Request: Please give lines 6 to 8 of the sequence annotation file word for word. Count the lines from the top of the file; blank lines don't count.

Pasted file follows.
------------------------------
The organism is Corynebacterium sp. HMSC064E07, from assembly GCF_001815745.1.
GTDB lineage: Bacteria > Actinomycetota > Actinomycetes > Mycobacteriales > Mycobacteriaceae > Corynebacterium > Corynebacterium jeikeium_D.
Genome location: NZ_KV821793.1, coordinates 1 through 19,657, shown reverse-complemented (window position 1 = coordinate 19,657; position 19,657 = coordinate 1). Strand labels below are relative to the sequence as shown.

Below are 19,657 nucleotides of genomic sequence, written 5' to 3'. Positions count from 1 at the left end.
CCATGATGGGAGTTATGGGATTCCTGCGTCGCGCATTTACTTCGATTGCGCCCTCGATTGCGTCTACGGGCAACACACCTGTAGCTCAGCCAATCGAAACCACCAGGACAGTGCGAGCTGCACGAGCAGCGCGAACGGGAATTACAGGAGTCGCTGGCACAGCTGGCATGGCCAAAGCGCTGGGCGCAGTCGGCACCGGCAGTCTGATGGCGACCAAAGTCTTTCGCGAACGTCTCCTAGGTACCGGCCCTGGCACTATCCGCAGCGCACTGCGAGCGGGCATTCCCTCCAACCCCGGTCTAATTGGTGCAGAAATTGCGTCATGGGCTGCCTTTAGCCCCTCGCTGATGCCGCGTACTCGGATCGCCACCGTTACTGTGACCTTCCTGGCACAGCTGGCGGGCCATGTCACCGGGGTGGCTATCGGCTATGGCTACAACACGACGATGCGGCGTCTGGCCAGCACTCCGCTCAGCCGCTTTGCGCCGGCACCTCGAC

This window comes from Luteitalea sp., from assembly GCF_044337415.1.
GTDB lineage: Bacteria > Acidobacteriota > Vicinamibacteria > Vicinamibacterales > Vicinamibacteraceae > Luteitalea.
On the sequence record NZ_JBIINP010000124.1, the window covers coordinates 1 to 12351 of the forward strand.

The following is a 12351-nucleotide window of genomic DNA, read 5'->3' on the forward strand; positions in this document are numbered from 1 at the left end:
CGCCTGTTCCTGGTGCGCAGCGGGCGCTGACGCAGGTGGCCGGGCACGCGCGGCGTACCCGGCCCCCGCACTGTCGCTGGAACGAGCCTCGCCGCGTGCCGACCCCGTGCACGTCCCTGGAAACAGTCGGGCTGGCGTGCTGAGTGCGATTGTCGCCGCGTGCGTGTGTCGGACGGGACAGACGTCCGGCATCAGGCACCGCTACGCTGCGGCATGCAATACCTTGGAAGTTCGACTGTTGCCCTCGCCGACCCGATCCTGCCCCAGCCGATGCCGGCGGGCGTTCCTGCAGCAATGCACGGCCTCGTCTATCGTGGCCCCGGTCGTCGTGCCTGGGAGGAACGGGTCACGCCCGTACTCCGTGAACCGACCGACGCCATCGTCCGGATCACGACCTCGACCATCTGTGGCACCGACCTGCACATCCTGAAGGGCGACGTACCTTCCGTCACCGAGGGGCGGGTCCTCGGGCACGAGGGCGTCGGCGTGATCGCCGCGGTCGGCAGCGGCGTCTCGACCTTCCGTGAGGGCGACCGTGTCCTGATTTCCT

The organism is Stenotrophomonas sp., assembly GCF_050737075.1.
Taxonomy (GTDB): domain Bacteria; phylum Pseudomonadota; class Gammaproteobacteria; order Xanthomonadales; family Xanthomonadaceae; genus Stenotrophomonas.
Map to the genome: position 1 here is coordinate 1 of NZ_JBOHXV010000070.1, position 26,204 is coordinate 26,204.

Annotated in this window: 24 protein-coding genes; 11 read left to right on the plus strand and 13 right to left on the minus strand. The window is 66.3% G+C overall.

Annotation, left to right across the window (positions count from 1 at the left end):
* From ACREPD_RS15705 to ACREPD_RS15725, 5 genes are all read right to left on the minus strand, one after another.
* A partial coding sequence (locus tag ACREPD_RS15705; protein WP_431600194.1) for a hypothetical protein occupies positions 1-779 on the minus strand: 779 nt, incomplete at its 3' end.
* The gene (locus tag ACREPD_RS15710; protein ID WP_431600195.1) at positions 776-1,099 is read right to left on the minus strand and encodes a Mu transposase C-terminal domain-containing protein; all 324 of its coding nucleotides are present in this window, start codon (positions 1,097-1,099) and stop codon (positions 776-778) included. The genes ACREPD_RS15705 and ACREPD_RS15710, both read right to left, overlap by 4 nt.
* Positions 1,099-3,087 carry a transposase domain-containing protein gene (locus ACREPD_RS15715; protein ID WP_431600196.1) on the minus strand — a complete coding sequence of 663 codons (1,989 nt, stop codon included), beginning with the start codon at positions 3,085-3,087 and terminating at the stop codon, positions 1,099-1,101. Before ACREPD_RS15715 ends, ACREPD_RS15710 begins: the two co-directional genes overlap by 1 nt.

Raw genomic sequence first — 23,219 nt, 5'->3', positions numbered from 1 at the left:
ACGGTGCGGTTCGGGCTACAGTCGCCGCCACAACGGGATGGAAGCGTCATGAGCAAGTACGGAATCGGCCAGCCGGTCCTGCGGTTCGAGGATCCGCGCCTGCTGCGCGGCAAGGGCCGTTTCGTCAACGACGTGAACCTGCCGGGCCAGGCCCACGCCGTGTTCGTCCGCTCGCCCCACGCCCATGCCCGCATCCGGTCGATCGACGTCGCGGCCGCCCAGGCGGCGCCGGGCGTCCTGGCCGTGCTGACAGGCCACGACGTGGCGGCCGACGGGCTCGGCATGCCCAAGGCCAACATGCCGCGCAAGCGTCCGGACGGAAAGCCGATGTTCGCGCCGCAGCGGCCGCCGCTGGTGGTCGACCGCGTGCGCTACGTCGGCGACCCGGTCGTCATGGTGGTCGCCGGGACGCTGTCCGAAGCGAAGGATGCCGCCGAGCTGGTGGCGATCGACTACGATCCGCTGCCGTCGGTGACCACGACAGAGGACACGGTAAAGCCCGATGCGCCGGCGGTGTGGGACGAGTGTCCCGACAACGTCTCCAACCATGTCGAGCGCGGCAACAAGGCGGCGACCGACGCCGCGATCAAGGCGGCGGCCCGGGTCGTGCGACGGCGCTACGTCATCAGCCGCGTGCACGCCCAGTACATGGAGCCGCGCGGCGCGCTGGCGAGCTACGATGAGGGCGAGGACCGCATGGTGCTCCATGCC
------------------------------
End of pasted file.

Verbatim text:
This window comes from Luteitalea sp., from assembly GCF_044337415.1.
GTDB lineage: Bacteria > Acidobacteriota > Vicinamibacteria > Vicinamibacterales > Vicinamibacteraceae > Luteitalea.
On the sequence record NZ_JBIINP010000124.1, the window covers coordinates 1 to 12351 of the forward strand.